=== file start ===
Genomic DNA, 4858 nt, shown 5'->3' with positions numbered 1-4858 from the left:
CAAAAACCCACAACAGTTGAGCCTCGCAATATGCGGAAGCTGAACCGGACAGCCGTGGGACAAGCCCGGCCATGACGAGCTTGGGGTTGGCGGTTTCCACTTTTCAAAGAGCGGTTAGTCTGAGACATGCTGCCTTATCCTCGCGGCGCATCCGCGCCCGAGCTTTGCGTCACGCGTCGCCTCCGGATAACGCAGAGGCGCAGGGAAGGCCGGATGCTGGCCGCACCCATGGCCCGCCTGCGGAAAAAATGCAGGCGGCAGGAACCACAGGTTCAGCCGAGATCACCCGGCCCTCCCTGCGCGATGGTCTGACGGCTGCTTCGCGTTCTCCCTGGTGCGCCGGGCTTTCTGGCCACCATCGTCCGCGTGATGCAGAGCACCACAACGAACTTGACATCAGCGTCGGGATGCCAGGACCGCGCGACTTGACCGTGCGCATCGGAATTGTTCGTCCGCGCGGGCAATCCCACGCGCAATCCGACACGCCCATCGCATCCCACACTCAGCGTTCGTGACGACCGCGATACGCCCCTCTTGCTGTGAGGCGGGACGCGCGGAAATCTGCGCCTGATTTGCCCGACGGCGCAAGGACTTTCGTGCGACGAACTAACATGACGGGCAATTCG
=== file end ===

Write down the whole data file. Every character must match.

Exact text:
Genomic DNA, 4858 nt, shown 5'->3' with positions numbered 1-4858 from the left:
CAAAAACCCACAACAGTTGAGCCTCGCAATATGCGGAAGCTGAACCGGACAGCCGTGGGACAAGCCCGGCCATGACGAGCTTGGGGTTGGCGGTTTCCACTTTTCAAAGAGCGGTTAGTCTGAGACATGCTGCCTTATCCTCGCGGCGCATCCGCGCCCGAGCTTTGCGTCACGCGTCGCCTCCGGATAACGCAGAGGCGCAGGGAAGGCCGGATGCTGGCCGCACCCATGGCCCGCCTGCGGAAAAAATGCAGGCGGCAGGAACCACAGGTTCAGCCGAGATCACCCGGCCCTCCCTGCGCGATGGTCTGACGGCTGCTTCGCGTTCTCCCTGGTGCGCCGGGCTTTCTGGCCACCATCGTCCGCGTGATGCAGAGCACCACAACGAACTTGACATCAGCGTCGGGATGCCAGGACCGCGCGACTTGACCGTGCGCATCGGAATTGTTCGTCCGCGCGGGCAATCCCACGCGCAATCCGACACGCCCATCGCATCCCACACTCAGCGTTCGTGACGACCGCGATACGCCCCTCTTGCTGTGAGGCGGGACGCGCGGAAATCTGCGCCTGATTTGCCCGACGGCGCAAGGACTTTCGTGCGACGAACTAACATGACGGGCAATTCG